TenTen by Gretchen McNeil
My rating: 2/5 cats
One StarOne Star

this isn’t going to be one of my two-star cat reviews where i trash the book and scream and moan about how terrible it was. because it wasn’t that it was terrible, it was just…trite. if you have read a million books, like i have, there is nothing here that is going to surprise you (except for the fact that the people in this book put TOMATOES in the FRIDGE!! – why would you ruin a perfectly good tomato???).

it is sortof kindof a retelling of and then there were none, but not really, not at the end of the day. and i have to admit, my memory of ATTWN is somewhat hazy, but there was more tension in christie’s book, more surprises. this one just tiredly rehashes the murders and red herrings of a million books and films that came before it. it is a very typical revenge-plot book that relies too heavily on coincidence and “every trap i, the murderer, plan will work out perfectly and in the appropriate order because i am a teenage mastermind murderer and i can anticipate every possible move every single one of these chess-piece characters will make because …well, they are pretty shallowly-drawn and predictable so it’s actually not that difficult after all.”

the only true similarity between this and the agatha christie is that there are ten people in an isolated house, who get murdered one by one. it is more closely akin to those christopher pike books i burned through in jr high, where the plausibility of the plot didn’t matter as much as the race to the finish.

our heroine is some teenage girl with a serious martyr complex, who is led around by the nose by her effervescent but brittlely shallow and abusive bestie, who has an unrequited crush on a boy and shows it by throwing herself at all his friends so he will notice her. and of course, he likes-likes our martyr-girl, who likes-likes him back but “noooooo, i must sacrifice what i want because even though i am a good girl when it comes to guys and my friend is kind of skanky, her needs supersede my own because she’s got mental issues and that exempts her from basic human decency.”

and so these three people are some of the ten invited to a remote houseparty on an island without adult supervision, where they discover a crappy student film that delivers the message vengeance is mine right before the bodies start dropping.

this is the thirteen reasons why of horror novels. except, instead of lifelong guilt over how characters’ actions drove a girl to suicide, these people are gonna get murdered.

will they discover the murderer in time?


it’s a teen book for a teen audience, and i have been spoiled by too many crossover books that have a wider appeal to old fogies like myself.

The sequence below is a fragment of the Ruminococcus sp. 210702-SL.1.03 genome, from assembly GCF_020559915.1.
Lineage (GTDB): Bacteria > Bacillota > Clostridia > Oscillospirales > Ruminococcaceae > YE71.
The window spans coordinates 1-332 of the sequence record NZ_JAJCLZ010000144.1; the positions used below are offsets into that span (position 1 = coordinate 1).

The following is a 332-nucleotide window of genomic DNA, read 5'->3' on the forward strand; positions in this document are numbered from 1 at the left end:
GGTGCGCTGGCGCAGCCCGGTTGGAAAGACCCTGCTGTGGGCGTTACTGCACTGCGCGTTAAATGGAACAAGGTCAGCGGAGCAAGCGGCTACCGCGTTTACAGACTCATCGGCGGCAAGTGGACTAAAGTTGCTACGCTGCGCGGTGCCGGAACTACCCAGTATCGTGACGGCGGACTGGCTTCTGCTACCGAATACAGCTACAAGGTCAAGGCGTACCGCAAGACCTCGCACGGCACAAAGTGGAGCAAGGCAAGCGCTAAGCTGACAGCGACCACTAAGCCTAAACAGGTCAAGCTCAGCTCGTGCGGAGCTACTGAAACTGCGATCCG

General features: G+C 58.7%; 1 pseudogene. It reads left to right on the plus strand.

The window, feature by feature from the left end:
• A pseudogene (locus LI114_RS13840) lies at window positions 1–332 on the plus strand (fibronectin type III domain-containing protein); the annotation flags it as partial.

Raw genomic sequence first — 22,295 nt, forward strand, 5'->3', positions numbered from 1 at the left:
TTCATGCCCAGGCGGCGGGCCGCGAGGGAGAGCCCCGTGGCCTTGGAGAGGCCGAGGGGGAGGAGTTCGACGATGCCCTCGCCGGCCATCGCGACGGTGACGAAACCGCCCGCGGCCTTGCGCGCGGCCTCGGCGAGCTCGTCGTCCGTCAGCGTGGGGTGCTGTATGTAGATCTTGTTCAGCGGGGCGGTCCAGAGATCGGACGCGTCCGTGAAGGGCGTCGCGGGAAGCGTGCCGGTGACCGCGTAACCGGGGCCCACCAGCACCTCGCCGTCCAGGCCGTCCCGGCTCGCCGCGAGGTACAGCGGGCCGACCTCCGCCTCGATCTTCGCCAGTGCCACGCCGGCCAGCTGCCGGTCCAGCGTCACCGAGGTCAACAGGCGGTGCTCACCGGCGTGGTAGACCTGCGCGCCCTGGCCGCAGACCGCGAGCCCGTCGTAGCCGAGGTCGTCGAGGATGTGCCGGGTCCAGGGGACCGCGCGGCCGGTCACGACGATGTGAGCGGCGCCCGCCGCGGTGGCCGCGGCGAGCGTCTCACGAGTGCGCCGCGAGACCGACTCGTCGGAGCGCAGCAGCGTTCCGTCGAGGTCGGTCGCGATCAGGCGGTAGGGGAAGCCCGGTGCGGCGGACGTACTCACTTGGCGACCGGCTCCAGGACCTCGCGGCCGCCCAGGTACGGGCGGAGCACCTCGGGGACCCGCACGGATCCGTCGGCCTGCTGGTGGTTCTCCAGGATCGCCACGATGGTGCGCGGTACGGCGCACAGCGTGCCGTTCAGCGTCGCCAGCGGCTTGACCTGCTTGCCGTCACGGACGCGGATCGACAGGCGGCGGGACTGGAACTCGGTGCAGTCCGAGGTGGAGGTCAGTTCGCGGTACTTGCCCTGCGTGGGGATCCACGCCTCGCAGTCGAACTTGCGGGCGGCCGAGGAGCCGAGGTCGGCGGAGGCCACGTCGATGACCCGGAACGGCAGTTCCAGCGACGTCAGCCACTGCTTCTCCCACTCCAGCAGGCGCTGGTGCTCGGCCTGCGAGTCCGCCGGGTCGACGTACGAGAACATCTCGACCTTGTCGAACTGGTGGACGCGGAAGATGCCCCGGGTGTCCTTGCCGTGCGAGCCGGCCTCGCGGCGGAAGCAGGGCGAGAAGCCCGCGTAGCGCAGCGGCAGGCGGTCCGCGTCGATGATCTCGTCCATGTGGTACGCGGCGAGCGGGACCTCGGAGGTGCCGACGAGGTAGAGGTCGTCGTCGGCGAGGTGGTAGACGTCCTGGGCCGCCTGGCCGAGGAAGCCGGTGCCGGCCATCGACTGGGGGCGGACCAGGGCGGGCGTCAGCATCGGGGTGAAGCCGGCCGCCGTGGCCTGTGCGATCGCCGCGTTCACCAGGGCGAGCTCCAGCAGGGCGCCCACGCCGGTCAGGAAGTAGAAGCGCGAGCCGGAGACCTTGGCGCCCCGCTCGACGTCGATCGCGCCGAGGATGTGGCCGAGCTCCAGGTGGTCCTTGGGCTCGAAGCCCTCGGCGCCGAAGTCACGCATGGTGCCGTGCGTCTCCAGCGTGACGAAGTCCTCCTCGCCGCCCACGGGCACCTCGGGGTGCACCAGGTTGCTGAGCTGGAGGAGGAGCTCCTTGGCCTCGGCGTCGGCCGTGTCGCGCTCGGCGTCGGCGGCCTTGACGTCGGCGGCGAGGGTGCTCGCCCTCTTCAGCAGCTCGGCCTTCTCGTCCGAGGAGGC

but here’s a gripe – at one point, one of the characters remarks:

News flash, we’re already like halfway through our own Lord of the Flies, people. We’ve got dead bodies piling up and I don’t know about you, but I don’t exactly want to be next.

wait, how, exactly, is this like lord of the flies? how is this like an allegory of society where kids succumb to their bestial impulses once the moral codes of civilization have been removed? this is about one person’s revenge fantasy come to life. did you only read the cliffs notes??

it’s one of those books where we figure stuff out before the characters, particularly the heroine, who is too dopey to realize whose journal she is reading even when all the clues are right in front of her. even though said journal is another example of forced narrative, because the way it is written is bananas. “the girl,” “the boy,” “my friend,””that jerk from PE”… which is great if you are writing a mystery novel and you want to hide your secrets, but no teenage girl writes like that in her journal. and dopey-heroine is encouraged by male love-interest to voice her thoughts because her “comebacks” are so clever and sharp. they are not. they are just dopey.

this is definitely plot-driven rather than character-driven. no one seems more than theatrically afraid of what is happening, and by the end, it just comes across as blasé:

oh, another one. shrug.

BTW, i would love a YA retelling of clue, please.

but, no – i’m not gonna bitch any more. this is fine, for the younger reader, the teens who don’t have a million books on their shelves and are just looking for something quick and unchallenging.

don’t listen to me, i am old and stale.

read my reviews on goodreads

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